Expungements and Clemency Petitions
Expungements and Clemency Petitions
If you have been arrested, or charged with any offense, a criminal record is created. While the presumption of innocence limits the negative connotations that stem from a mere arrest in court, the general public is not as clear headed. Having an old arrest record so readily available can be more than just embarrassing, but can keep you from getting a job, finding a place to live, or even obtaining credit in your name. Employers, trade organizations, banks, credit agencies, landlords, and the general public all can access criminal records and form conclusions even if your case was dismissed or you were found not guilty.
Luckily, many states allow you to truly leave a past run-in with law enforcement firmly in your review mirror and out of view from the prying eyes of the general public. Through filing a petition to expunge, seal, or you can have your criminal record out of public view.
Differences Between Expungement, Sealing, and Clemency
Though Expungement, Sealing, and Clemency are all mechanisms to remove your criminal record from public view, they are not all the same. Importantly, expungements erase all arrest and court records as if they never existed, sealing will hide your record from from most of the public, and clemency does not erase or hide your record but asks the governor to vacate your conviction.
Only certain states provide expungements. For instance, Illinois does, but New York does not. States that allow for expungements limit what type of record can be expunged. In Illinois, you are only eligible for expungement if your case was dismissed, you received a sentence of supervision or a special type of probation, or if you were found not guilty.
If you are not eligible for expungement, you may still be eligible to have your record sealed. You can petition to have your records sealed for most misdemeanors and felony convictions. That being said, if you were convicted you will likely have to wait a number of years after you complete your sentence to petition the court to seal the records.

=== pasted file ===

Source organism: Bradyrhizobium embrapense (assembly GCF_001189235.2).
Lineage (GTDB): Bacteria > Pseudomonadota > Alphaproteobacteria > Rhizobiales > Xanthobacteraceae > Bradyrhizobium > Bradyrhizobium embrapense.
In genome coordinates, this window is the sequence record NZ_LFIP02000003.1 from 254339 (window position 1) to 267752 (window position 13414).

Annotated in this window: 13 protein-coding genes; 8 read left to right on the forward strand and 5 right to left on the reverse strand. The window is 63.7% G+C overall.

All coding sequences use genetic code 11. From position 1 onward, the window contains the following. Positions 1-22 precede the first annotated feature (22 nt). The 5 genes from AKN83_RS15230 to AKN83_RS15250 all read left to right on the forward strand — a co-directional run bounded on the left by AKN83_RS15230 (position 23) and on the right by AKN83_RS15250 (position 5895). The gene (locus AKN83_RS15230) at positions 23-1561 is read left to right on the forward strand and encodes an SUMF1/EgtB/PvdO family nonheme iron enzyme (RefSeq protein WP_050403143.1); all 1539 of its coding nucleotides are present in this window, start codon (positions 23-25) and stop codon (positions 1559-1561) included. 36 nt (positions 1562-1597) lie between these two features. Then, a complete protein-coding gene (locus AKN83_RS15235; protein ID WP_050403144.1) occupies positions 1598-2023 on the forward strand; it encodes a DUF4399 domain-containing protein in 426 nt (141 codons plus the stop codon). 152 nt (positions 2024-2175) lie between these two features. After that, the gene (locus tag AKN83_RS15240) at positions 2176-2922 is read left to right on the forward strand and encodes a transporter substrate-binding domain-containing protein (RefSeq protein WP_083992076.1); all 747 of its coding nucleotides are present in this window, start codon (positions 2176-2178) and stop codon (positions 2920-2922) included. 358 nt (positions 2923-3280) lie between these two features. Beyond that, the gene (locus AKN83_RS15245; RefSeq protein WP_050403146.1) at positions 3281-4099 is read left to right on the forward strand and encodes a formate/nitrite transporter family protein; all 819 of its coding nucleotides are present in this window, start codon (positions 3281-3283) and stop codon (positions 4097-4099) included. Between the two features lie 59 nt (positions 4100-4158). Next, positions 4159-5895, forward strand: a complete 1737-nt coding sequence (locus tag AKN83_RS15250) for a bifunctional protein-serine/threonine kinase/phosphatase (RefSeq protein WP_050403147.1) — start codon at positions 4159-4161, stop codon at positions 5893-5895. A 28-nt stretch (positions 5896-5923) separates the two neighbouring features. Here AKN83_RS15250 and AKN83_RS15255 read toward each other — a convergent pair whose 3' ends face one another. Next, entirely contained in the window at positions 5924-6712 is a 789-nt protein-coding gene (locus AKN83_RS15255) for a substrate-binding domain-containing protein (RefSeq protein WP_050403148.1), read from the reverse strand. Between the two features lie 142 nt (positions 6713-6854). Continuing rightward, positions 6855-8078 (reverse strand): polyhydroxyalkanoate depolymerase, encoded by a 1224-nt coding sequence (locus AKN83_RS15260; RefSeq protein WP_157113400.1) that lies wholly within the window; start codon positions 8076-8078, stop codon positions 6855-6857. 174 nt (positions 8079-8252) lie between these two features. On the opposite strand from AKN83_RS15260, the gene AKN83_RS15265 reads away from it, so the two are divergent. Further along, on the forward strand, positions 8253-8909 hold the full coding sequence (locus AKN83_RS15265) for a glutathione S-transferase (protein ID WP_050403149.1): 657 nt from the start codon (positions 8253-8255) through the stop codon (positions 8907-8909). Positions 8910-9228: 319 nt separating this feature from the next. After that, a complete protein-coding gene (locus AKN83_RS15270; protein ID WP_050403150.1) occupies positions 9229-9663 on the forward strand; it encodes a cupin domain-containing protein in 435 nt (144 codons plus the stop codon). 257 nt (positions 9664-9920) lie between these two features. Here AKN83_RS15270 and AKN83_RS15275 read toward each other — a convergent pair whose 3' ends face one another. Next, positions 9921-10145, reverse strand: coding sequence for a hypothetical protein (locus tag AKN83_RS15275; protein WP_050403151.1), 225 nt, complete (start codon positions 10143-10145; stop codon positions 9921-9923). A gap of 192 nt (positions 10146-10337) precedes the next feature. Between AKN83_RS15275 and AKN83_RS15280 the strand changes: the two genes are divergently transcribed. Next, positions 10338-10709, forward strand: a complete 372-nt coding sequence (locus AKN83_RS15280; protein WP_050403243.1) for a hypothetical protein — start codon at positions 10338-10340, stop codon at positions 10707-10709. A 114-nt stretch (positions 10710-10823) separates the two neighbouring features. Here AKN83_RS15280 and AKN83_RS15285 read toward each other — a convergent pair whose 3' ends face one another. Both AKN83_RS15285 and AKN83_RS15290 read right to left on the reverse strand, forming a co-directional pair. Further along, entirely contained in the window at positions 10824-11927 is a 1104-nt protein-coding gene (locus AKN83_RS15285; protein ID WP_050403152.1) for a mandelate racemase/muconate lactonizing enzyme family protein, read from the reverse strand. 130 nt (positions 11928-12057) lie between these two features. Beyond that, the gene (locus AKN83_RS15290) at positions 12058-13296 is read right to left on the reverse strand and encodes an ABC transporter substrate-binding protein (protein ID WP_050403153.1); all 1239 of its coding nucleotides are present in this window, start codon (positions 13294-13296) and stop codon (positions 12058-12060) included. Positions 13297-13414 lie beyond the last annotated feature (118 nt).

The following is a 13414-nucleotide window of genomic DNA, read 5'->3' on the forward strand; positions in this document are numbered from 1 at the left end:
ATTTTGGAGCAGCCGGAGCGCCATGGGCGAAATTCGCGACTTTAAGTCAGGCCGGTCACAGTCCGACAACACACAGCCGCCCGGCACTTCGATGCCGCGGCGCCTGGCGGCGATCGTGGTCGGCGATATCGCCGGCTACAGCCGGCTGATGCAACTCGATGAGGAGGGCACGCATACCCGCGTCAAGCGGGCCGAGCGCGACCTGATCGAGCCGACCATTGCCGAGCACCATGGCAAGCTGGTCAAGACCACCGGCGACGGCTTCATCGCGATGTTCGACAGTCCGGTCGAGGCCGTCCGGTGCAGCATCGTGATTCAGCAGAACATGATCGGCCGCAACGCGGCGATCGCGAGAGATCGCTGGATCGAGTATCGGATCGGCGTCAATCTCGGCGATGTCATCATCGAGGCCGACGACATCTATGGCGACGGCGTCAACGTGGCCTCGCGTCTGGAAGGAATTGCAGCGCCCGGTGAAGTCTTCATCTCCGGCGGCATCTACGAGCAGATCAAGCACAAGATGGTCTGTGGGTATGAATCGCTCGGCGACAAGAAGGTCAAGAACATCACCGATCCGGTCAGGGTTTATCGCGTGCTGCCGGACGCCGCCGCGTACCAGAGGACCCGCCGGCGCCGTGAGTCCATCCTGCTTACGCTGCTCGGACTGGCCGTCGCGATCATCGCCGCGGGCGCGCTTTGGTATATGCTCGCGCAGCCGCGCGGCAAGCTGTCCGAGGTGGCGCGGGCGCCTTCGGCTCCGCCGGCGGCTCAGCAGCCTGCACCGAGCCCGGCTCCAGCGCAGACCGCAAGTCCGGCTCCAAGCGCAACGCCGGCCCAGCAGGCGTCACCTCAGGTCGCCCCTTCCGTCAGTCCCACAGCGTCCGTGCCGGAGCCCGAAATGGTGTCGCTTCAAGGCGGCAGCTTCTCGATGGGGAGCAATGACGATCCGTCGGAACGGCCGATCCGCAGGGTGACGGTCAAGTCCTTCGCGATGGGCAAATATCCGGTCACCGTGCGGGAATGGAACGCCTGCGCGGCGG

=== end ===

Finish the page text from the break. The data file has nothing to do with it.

If you are not eligible for expungement or if you were convicted of an offense that cannot be sealed, you still may be able to clear your record by filing a clemency petition. A clemency, unlike expungement and sealing, does not automatically erase or seal your records from public view. Instead, a clemency petition is a formal filing that requests the Governor to Pardon you for your crimes and vacate your criminal convictions. If the Governor grants your clemency petition, he or she may also authorize the now vacated conviction for expungement -if your state permits it. If this occurs, your criminal record is not automatically expunged and you still have to petition the court to expunge your records.
Want to Clear Your Criminal Record? Contact Adam Bolotin Today
Criminal records can wreak havoc even if you were never convicted of a crime. Though the process may seem straight forward, obtaining a clean slate through expungement, sealing, or clemency is complicated. Some offenses may be eligible for expungement, while others can only be sealed. Even if you’re eligible, prosecutors, law enforcement, and even the local city government can object to you having your name cleared.
That’s why it is so important to have an experienced attorney, like Adam Bolotin, to file your petition and fight any objections that come your way. Mr. Bolotin is well-versed in the complexities of expungement, sealing, and clemency law and understands the exact procedure that must be followed to ensure a successfully petition. If you or a loved one want a clean slate, don’t wait. Contact Adam Bolotin today NY: (646) 368-8688 | CH: (312) 626-2602 or click here to schedule a free consultation.